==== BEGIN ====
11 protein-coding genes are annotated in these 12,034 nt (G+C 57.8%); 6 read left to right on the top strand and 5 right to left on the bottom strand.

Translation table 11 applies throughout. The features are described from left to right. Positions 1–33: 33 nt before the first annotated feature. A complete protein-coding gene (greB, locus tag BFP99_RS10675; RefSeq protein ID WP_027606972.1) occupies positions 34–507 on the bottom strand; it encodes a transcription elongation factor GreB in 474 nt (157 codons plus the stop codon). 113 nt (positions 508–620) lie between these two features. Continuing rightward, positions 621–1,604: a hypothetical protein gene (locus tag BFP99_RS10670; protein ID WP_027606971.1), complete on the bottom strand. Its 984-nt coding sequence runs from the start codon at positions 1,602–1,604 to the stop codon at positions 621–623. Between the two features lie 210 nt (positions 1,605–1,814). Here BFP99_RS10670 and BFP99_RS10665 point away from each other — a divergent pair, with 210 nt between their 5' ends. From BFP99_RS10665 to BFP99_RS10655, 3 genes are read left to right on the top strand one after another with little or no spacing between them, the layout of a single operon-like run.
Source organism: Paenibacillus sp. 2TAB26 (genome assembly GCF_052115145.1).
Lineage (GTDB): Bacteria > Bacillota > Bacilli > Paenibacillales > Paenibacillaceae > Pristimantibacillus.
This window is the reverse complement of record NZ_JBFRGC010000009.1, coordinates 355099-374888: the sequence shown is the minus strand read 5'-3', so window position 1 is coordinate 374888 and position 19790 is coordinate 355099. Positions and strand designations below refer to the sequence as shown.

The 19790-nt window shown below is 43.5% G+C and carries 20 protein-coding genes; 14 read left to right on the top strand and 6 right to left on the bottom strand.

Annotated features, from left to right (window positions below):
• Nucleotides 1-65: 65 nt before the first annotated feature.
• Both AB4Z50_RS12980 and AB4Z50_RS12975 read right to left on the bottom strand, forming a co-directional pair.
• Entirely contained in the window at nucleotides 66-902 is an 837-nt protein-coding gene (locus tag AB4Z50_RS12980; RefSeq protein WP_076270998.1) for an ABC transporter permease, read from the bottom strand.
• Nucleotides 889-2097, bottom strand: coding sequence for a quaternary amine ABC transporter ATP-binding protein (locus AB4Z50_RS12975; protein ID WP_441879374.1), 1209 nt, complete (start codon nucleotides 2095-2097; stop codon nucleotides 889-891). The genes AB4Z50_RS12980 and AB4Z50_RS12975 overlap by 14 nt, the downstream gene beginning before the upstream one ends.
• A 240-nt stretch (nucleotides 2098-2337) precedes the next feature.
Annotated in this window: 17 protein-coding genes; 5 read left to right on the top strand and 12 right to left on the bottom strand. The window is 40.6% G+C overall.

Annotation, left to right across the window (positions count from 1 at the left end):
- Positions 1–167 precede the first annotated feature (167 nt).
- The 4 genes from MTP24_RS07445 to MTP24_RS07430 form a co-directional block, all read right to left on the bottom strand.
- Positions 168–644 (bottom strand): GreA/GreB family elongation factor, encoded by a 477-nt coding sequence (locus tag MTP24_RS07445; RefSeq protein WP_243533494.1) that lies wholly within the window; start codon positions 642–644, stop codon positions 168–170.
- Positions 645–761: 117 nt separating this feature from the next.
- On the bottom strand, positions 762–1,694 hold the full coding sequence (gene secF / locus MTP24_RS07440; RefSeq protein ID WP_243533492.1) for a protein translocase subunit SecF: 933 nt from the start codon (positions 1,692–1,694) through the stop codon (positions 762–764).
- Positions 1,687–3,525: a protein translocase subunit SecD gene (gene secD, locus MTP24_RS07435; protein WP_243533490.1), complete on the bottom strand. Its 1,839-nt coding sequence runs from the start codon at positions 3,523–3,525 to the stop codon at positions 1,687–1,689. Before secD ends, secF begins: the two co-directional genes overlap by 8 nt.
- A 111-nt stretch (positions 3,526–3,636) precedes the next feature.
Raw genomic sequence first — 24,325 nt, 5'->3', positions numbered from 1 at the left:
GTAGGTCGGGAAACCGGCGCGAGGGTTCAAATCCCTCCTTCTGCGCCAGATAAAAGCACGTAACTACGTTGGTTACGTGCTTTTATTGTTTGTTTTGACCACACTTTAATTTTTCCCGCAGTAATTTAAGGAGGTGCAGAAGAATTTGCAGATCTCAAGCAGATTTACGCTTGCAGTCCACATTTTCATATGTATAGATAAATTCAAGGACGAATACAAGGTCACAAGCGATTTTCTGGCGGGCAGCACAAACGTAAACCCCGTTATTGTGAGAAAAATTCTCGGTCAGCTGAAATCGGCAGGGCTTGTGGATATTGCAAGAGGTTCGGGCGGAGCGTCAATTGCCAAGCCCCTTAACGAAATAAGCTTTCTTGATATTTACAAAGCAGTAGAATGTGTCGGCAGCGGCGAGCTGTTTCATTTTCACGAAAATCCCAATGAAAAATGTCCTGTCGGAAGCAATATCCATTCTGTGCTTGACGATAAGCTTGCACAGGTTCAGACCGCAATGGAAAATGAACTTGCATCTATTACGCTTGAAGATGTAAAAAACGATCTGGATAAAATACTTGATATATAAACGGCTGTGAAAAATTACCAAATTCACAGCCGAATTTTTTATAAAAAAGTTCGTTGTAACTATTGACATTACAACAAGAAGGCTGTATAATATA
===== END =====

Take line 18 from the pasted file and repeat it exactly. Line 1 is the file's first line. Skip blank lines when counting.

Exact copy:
- Positions 645–761: 117 nt separating this feature from the next.